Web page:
This brings to the fore, the presentation of females in the dominant position throughout the movie. The key characters of the film, Rose, Officer Cybil and Christabell are all women who are active in position of dominance in their lives. Rose, ignores the advice of her husband not to go to Silent Hill and goes anyway. This is an indication of two characteristics: first, belief in oneself is imperative for someone to be able to ignore the supposed figure of authority in one’s life hence she had to believe in herself completely to make this decision. Secondly, the impacts of the action must be worthwhile. In the case of self belief, it can be concluded that Rose was the dominant partner in the relationship with her husband and thus any decision concerning her had to be made by her. No matter what the husband said, her decision had to be final. This resonates the traditional male patriarch roles where the man was the overall head of the family and had to make final decisions in every situation. This brings out the image of the man as dominant in that type of relationship. If the woman’s decision is final, then the woman is most obviously the dominant partner. In addition to this, belief in her had to be driven from her independence. The ability of a female to effectively take care of her family without the input of the man makes it possible for the female to dominate over the man. This type of dominance is most common in relationships where the men are irresponsible, inefficient as husbands and fathers and/ or dysfunctional. Either of these possibilities brings out the image of the women as being dominant.
Also, for the action to be considered justifiable, the end results have to be acceptable and constructive. For instance, by Rose taking her daughter to Silent Hill, her action would only be acceptable if the sleep walking ended. However, if the problem had not been solved after her travails, the only way to keep her marriage would be by being the dominant partner in the relationship. Besides Rose, Officer Cybil also plays a role which resonates with female dominance. As a police woman, it is expected that when things get tough in the line of duty, she should be the first to duck. However, we see that she sticks to the victim through the entire ordeal and eventually they overcome together. This is an indication of exceptional strength which is only characteristic in alpha females, whose positions of authority force them to stick to circumstances until the right thing is done. Moreover, by presenting the females as the rescuers and fighters of evil, the traditional image of males as protagonists’ tasked with the rescue of the distressed is suppressed. The males are then objectified as being dysfunctional according to the viewers’ expectations. This representation creates a twist in the story in that most film viewers expect the males to be more dominant, particularly in horror movies. For instance, it would have been expected that Christopher Da Silva would find Rose and probably rescue her and Sharon from their foes, yet this does not happen. On the contrary, the rescuers turn out to be all female, with the cult leader Christabell also joining the fight.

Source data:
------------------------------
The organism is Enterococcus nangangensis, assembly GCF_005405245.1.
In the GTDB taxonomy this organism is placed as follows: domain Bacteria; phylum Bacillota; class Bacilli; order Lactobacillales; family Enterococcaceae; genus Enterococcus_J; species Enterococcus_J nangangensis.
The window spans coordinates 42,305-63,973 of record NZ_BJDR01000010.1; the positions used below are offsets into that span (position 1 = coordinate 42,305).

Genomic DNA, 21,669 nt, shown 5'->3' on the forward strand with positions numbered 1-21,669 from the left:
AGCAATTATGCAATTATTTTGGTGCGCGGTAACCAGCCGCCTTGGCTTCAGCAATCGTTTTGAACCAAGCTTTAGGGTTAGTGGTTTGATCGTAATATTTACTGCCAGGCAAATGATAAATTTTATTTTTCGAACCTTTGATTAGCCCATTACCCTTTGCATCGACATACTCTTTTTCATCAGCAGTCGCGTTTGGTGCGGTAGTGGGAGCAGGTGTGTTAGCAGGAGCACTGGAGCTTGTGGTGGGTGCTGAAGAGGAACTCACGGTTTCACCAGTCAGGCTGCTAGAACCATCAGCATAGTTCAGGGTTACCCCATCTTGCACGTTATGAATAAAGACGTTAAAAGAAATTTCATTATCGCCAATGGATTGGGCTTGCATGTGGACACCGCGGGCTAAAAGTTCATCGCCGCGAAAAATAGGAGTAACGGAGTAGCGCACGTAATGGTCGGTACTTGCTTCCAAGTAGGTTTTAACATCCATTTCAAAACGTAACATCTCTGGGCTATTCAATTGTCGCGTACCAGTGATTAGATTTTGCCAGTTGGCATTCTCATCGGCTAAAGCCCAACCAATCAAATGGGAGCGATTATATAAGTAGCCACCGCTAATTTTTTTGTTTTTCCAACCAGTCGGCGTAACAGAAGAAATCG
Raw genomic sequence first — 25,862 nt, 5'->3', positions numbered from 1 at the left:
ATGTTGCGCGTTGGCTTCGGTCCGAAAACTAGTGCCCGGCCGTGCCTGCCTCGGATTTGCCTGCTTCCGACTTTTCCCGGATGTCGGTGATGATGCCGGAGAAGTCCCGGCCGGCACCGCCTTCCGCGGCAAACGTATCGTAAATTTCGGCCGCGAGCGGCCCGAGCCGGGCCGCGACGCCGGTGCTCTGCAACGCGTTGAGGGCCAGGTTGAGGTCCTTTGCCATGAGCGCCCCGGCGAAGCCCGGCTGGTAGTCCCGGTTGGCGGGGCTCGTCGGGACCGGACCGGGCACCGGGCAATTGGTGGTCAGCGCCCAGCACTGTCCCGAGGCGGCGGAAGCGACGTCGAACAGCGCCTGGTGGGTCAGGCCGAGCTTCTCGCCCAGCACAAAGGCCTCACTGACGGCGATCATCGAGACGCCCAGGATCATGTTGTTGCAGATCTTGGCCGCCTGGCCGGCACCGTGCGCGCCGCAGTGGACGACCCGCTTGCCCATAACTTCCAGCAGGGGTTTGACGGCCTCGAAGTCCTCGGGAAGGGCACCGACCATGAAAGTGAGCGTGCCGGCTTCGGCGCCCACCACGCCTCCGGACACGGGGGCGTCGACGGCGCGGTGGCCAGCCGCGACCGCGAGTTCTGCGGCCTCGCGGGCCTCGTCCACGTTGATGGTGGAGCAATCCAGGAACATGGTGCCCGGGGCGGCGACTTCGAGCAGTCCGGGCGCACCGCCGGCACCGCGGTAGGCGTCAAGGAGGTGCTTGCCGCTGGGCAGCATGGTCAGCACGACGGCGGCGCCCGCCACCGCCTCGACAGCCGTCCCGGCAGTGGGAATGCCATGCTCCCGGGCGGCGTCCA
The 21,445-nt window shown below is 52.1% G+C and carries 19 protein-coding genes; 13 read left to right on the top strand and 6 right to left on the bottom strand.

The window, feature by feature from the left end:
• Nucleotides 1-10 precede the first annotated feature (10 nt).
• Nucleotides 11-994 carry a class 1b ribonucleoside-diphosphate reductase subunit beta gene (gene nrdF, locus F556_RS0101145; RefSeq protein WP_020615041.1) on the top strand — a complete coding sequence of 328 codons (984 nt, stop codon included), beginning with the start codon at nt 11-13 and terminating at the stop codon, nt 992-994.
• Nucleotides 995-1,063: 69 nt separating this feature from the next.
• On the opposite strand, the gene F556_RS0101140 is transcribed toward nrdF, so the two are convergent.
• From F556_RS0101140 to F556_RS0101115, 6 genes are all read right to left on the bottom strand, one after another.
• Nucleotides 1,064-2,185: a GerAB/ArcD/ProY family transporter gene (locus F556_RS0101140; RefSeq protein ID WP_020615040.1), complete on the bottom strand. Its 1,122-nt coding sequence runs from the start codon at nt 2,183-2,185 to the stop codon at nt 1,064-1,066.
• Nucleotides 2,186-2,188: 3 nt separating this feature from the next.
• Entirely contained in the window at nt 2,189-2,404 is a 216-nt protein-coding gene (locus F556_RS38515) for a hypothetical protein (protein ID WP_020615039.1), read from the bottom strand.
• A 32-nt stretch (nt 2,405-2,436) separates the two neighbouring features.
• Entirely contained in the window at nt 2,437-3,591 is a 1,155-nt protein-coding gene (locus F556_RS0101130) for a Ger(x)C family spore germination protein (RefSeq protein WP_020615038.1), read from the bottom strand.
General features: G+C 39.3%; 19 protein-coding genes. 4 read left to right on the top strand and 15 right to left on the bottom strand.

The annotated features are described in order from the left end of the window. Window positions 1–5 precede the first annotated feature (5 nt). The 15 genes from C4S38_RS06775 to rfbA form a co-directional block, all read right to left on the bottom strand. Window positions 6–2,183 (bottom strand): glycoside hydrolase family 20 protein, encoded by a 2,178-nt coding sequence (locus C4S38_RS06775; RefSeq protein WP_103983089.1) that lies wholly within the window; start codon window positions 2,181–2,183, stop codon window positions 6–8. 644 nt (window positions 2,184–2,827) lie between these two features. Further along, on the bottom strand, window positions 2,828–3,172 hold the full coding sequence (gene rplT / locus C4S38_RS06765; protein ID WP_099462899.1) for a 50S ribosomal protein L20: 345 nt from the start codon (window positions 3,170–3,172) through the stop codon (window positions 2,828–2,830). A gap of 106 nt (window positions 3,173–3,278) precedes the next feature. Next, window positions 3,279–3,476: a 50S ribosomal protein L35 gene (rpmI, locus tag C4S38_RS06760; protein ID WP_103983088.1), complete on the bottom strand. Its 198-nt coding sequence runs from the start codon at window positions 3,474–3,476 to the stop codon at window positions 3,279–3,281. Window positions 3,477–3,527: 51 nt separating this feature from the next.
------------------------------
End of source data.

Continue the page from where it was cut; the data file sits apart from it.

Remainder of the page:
The concepts of equality and liberalism have also been brought out clearly in the film through the various character representations. Physical strength, decision making capabilities, as well as fearlessness are no longer reserved for the men. Contrary to expectations, the women starring in this film posses these qualities in excess and portray them with a lot of zeal. Physical strength is seen in the fighting scenes where the women are tormented by various foes. From the devil to human foes in the form of cultists, the women find a reserve of strength to bring themselves out of tough situation. A unity of the three women appears stronger than all the cultists as they are capable of extricating themselves from the hold of the cult. Moreover, they fight despite having injuries and hunger. Also, during their fights as well as prior to the dark periods, the women all have to make important decisions regarding themselves and their families at various times in the movie. They also face their challenges head on, with the sole objective being to survive. No matter what they face, the end result is always victory. They do not lose hope, neither do they panic. On the other hand, the men are depicted as cultists and ineffective husbands and fathers, and objectified monsters that are incapable of making fruitful decisions. This depiction clearly helps to bring out the feminist stance of the movie.
Silent Hill is clearly a feminist horror movie based on the female representations. The depiction of females as being dominant, decision makers, fearless, dependent, and emotionally responsive makes the film to appear feminine. To further enhance this portrayal, the film represses female representations as sexual, distressed and helpless and further separates them from feminine roles. Consequently, the traditional consumerist gaze roles have been ignored in order to bring out feminism in the film. Male representations have similarly been used to bring out the feminine characteristics of the movie. Males as ineffective fathers, rapist janitors, cultists and objectified monsters bring out the females as the rocks upon which homes stand.